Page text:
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Serum adenosine deaminase levels in diagnosis of acute appendicitis


Background: Adenosine deaminase (ADA) is found in most tissues including lymphoid cells and lymph nodes. It is a marker of T lymphocyte activation. The role of type 1 and type 2 T helper cells in appendicitis has been investigated experimentally. Serum ADA levels in acute appendicitis have not previously been studied.

Aim: To assess the serum levels of ADA in patients with acute appendicitis.

Methods: Serum levels of ADA were investigated in 30 cases with acute appendicitis (mean age 26 years; male/female 17/13) and 21 healthy controls (mean age 40 years; male/female 11/10). Levels of ADA were compared in patients with acute appendicitis and healthy controls. Correlation analysis between ADA and other inflammatory markers (C-reactive protein (CRP), high-sensitivity CRP, erythrocyte sedimentation rate and white blood cell count) was also performed.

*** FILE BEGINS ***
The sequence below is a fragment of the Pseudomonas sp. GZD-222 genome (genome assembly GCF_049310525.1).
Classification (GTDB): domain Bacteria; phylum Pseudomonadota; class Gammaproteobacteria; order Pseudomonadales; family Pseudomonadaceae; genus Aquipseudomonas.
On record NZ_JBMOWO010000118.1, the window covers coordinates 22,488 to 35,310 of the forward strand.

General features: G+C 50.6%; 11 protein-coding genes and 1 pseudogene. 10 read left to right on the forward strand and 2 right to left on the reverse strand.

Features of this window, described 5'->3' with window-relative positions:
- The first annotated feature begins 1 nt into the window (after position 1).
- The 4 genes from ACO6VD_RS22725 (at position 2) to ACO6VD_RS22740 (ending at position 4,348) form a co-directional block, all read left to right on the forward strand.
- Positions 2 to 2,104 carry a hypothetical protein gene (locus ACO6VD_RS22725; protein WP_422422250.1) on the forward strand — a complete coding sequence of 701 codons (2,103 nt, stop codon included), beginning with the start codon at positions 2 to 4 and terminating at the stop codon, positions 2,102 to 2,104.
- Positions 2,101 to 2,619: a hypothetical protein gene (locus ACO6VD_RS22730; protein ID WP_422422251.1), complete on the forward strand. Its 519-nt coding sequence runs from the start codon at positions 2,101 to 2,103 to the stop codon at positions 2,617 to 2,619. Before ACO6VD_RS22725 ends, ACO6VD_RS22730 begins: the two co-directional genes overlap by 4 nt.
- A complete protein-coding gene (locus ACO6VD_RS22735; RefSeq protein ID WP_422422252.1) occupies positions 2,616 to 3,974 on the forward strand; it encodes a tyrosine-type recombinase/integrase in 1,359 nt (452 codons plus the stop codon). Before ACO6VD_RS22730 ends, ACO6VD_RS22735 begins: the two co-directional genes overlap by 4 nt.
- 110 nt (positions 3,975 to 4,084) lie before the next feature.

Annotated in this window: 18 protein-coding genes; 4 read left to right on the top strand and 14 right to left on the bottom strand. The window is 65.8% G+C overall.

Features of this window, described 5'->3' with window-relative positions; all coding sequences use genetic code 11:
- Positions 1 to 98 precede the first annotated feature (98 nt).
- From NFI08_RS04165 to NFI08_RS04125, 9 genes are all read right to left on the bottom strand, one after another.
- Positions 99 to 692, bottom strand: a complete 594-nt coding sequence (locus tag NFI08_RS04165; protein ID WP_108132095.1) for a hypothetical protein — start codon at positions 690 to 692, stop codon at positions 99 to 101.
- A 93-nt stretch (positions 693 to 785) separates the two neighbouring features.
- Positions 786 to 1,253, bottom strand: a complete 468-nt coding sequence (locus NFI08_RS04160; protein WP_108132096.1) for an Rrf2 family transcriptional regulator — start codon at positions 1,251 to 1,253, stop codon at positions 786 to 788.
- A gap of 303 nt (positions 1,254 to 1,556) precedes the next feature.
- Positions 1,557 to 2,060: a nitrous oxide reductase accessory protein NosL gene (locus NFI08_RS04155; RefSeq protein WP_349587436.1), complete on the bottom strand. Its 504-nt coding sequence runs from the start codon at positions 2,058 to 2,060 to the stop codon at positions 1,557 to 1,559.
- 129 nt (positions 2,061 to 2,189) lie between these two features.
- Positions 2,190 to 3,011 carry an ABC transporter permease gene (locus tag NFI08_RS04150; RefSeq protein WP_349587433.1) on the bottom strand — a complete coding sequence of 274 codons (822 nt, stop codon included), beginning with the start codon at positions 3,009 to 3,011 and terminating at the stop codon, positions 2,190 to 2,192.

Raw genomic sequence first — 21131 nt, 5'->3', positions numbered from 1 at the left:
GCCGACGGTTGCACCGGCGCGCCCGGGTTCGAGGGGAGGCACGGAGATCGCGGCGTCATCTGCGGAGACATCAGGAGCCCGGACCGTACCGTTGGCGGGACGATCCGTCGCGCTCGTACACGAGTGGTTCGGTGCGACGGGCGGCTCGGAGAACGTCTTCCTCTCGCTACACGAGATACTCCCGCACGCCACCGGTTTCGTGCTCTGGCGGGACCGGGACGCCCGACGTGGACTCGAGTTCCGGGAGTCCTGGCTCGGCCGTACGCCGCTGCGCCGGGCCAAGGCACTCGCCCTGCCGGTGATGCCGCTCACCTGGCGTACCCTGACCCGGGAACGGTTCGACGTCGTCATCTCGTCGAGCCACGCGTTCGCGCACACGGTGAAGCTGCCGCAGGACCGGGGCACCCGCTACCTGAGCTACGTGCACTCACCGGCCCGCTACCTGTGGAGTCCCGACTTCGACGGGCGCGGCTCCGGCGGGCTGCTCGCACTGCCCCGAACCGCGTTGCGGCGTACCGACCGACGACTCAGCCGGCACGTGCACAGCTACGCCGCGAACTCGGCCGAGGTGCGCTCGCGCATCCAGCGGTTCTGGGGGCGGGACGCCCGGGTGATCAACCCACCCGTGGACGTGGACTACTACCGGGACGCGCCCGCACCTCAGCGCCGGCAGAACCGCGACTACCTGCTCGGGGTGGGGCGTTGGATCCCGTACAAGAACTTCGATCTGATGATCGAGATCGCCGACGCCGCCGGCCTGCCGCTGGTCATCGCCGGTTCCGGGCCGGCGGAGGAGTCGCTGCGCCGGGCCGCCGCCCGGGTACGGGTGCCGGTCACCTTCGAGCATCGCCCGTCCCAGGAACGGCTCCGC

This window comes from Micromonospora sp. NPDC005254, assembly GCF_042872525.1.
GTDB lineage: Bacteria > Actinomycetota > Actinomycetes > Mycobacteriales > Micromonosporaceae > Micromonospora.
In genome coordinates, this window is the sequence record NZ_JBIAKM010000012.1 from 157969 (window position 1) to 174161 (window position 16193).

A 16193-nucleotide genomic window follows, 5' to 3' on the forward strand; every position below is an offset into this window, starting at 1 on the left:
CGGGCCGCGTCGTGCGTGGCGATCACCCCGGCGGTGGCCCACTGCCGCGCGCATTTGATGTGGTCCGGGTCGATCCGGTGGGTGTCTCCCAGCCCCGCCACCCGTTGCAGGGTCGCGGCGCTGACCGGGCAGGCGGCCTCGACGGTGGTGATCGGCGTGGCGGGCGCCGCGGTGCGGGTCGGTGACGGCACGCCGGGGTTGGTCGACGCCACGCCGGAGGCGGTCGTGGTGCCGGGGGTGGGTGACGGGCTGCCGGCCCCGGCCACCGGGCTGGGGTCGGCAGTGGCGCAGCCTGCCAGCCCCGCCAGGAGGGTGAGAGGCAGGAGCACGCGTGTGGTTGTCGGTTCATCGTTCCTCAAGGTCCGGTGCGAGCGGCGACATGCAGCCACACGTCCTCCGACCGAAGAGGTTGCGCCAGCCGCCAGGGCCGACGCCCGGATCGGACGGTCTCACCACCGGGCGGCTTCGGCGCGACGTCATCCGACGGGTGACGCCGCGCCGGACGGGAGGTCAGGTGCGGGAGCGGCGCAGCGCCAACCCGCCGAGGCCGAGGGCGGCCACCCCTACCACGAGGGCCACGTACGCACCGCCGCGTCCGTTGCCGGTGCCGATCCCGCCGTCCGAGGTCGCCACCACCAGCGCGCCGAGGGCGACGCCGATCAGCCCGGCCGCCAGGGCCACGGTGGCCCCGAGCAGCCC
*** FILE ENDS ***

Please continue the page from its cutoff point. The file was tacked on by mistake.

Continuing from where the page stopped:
Results: Mean (SD) serum ADA levels were significantly higher in those with acute appendicitis than in the control group (13.41 (3.56) U/l vs 9.39 (1.22) U/l; p<0.001). There was no correlation between ADA and the other inflammatory markers investigated.

Conclusions: Although serum levels of ADA do not correlate with other known inflammatory markers, its serum level is increased in acute appendicitis and it has a higher positive predictive value.

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